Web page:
“Tina you fat lard” HA! I googled “eat the food” and the charm of Napoleon Dynamite popped up. A GIF for you to either chuckle reminiscently or screen the movie promptly. You see, yesterday Ankle biter 2 devoured brussels sprouts. Devoured, to everyone’s surprise! So much so Ankle biter 1 started fishing into the brussels sprouts bowl. He admirably entertained one. Everyone struggles with trying to get their kids to eat, let alone eat something healthy. Ankle biter 1 was a dream and ate everything. Growth spurts, however, are currently erm refining his palate. He wants the gloppiness and the dessert of puddings and trifles that they serve at daycare. (Don’t get me started! I’ll talk about that some other time).The ankle biters have never had a problem with fruits. Bless you natural sugar high. I’ll admit that moving from a foodie mecca has certainly depressed the opportunities to purchase affordably the vibrancy of the seasons. Yea, there are farmer’s markets but I just miss the green grocer.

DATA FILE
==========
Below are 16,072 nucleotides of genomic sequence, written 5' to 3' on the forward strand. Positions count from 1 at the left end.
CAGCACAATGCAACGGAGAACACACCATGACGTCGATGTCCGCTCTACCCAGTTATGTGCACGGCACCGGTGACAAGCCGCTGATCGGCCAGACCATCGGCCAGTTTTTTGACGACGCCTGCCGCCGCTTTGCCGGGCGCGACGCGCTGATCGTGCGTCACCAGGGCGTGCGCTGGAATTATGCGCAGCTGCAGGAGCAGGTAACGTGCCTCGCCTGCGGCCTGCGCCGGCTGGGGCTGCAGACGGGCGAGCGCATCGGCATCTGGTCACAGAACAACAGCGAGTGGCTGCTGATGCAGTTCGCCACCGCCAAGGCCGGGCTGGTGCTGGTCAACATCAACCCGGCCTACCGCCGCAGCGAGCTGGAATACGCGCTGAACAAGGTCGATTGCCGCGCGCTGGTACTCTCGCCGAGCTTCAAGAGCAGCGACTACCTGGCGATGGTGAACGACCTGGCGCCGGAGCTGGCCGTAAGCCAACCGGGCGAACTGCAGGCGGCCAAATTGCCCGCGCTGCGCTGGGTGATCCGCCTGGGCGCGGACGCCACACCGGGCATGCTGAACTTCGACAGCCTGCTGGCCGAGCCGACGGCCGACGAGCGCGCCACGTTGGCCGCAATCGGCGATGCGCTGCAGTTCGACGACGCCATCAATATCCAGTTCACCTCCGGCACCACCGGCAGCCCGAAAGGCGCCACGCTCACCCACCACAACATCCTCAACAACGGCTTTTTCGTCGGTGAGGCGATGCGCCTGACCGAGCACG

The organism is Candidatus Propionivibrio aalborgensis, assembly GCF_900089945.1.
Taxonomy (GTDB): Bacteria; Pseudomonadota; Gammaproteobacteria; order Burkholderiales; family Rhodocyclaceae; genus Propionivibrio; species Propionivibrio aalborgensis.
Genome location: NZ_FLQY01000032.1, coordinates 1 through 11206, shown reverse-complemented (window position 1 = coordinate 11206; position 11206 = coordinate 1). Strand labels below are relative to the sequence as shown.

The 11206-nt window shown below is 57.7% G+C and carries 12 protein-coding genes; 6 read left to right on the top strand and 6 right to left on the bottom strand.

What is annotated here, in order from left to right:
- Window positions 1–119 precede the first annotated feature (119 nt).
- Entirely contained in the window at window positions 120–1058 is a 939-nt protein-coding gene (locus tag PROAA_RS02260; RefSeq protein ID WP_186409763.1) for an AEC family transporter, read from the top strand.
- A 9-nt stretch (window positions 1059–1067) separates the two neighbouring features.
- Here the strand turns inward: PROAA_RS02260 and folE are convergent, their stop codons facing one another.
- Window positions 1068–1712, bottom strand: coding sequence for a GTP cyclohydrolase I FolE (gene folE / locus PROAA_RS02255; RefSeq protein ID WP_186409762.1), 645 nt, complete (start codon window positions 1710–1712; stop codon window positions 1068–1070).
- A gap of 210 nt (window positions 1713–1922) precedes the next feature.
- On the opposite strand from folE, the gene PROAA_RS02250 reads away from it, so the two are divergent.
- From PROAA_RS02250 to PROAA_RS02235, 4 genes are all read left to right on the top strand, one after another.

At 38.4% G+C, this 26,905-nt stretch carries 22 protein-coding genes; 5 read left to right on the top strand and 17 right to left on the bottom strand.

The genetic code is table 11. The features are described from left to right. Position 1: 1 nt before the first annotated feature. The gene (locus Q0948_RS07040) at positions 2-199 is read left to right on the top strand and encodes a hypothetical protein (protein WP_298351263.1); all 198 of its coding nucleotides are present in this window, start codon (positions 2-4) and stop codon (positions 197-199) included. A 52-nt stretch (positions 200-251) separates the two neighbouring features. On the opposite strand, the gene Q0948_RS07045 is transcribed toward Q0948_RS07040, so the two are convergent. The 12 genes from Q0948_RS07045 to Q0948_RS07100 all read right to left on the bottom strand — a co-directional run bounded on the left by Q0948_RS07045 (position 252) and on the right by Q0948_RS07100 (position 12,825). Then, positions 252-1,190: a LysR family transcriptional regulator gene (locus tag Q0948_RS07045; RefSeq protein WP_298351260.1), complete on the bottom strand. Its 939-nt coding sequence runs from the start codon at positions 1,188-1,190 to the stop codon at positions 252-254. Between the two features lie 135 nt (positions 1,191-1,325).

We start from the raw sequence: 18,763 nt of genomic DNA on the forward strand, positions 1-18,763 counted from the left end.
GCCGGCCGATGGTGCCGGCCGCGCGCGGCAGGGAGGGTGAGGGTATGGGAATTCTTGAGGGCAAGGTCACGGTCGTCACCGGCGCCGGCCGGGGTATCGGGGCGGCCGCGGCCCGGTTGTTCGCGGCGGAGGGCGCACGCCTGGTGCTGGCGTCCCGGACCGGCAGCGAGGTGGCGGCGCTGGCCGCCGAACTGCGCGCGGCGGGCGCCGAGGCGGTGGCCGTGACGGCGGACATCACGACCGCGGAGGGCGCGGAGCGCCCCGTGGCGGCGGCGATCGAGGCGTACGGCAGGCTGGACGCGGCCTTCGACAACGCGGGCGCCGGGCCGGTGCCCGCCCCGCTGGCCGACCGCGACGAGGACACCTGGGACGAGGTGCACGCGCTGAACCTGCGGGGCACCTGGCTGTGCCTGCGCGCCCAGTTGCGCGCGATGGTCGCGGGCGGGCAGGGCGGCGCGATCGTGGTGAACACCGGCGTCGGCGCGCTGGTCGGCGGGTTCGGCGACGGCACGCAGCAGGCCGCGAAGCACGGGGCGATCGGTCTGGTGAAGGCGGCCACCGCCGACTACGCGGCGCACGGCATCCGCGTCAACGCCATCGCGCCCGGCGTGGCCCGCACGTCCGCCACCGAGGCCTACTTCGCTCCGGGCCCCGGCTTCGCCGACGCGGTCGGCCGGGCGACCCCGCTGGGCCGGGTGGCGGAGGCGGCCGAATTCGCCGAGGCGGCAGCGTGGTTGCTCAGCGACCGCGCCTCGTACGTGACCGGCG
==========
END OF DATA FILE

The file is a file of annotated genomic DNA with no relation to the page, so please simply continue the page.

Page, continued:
Access to local and seasonal food should be an urban planning requirement and not just a voluntary enterprise. We can start by growing where we are. To introduce such a concept to the anklebiters, I bring this week’s book offering, Grow your own: A yummy story about growing (and eating!) your own food by Esther Hall. The book begins with a boy, Sidney, and his mum in living a drab grey existence in a nondescript city. The mum drops Sid at his grandma’s country house for the summer. During this time Sid is put to work in the garden and he learns to feast off the land (e.g. broccoli, beans, carrots, strawberries). The story ends with Sid, his mum and grandma continuing the fruit and veg escapades in the city via a fresh food delivery service. Each page diffuses a vibrant colour palette. A light-hearted story about working the land and living off of it as well as connections among generations.
Ankle Biter 1 loved the story solely for the pages about the runner beans. Sid helps to pick and prepare beans and is told that beans are full of energy and will help him to run fast.
Sid certainly felt faster and there was definitely something a bit windy about him.
He loved providing the sound effects for the page. Whatever works, hey? He also likes to pretend to pick and eat the strawberries from the pages as well. I enjoy this book because it makes that connection between land and food. It suggest that direct experience in growing can change our attitudes towards food. WE must start somewhere, it might as well be now. Oh, and vote for Pedro.